An important element of the law expected to expand coverage to millions of low-income Americans is the expansion of Medicaid to cover families with incomes below 138% of the federal poverty level (or about $31,800 for a family of four).  The way the law was written states that failed to comply would lose all federal Medicaid funding (amounting to 25% of average state budget).  But the Court didn’t interpret the law that way.  The ruling stated that Congress could not force states to comply with the Medicaid expansion by threatening to defund the existing program.  With the new flexibility 7 states have already announced that they will not expand eligibility.  An equal number will likely follow, creating a serious constitutional problem. 

The Constitution requires that taxes be “uniform throughout the United States” (Article I, Section 8).  This provision keeps states from forming alliances to shift the tax burden to other states.  The result of the Court’s rewriting of the new law is citizens with incomes above the federal poverty level, but eligible for expanded Medicaid are taxed differently depending on where they live.  In expansion states they simply comply with the individual coverage mandate by signing up for Medicaid.  The identical citizen living in a non-expansion state cannot.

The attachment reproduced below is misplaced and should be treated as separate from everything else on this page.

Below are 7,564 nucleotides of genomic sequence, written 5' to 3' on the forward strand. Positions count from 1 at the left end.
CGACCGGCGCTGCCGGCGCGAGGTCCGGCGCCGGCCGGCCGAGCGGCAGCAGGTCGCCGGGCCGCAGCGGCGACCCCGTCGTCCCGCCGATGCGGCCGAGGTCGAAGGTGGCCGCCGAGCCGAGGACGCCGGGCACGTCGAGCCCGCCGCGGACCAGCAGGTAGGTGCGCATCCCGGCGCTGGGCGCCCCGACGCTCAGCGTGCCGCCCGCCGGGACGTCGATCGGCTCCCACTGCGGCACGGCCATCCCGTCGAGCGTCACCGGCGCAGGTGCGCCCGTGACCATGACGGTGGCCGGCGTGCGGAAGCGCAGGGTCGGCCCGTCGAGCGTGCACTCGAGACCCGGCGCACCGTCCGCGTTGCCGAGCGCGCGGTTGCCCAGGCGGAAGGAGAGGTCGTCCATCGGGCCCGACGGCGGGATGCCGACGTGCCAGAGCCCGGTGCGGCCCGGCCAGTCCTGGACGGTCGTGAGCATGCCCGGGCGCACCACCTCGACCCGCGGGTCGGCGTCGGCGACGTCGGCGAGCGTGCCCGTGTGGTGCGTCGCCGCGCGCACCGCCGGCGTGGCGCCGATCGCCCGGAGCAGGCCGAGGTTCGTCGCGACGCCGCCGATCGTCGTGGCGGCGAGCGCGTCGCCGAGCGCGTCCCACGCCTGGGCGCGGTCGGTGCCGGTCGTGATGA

By rewriting the law turning the mandate into a tax, the Court has opened up a challenge to the law on based on the fact that the tax is not uniformly applied across states.  The challenge will not come until someone is actually required to pay the tax.  So for now we wait, until April 16, 2014, that is.

ObamaCare was poorly written from the beginning.  A patchwork quilt constructed from a wish list of liberal policies waiting for a Democrat super-majority in the Congress.  That super-majority only lasted about 5 months from the seating of Al Franken (D, MN) in the summer of 2009 to the to the special election of Scott Brown (R, MA) in January of 2010.  But that was enough time for Democrats to pass this sweeping domestic legislation (without a single Republican voting with the majority).  And we will live with the consequences of that moment in history for quite some time. 

The opinions expressed in this blog post are mine alone, and do not reflect the opinions of Baylor University.   Baylor is not responsible for the accuracy of any of the information provided in this post.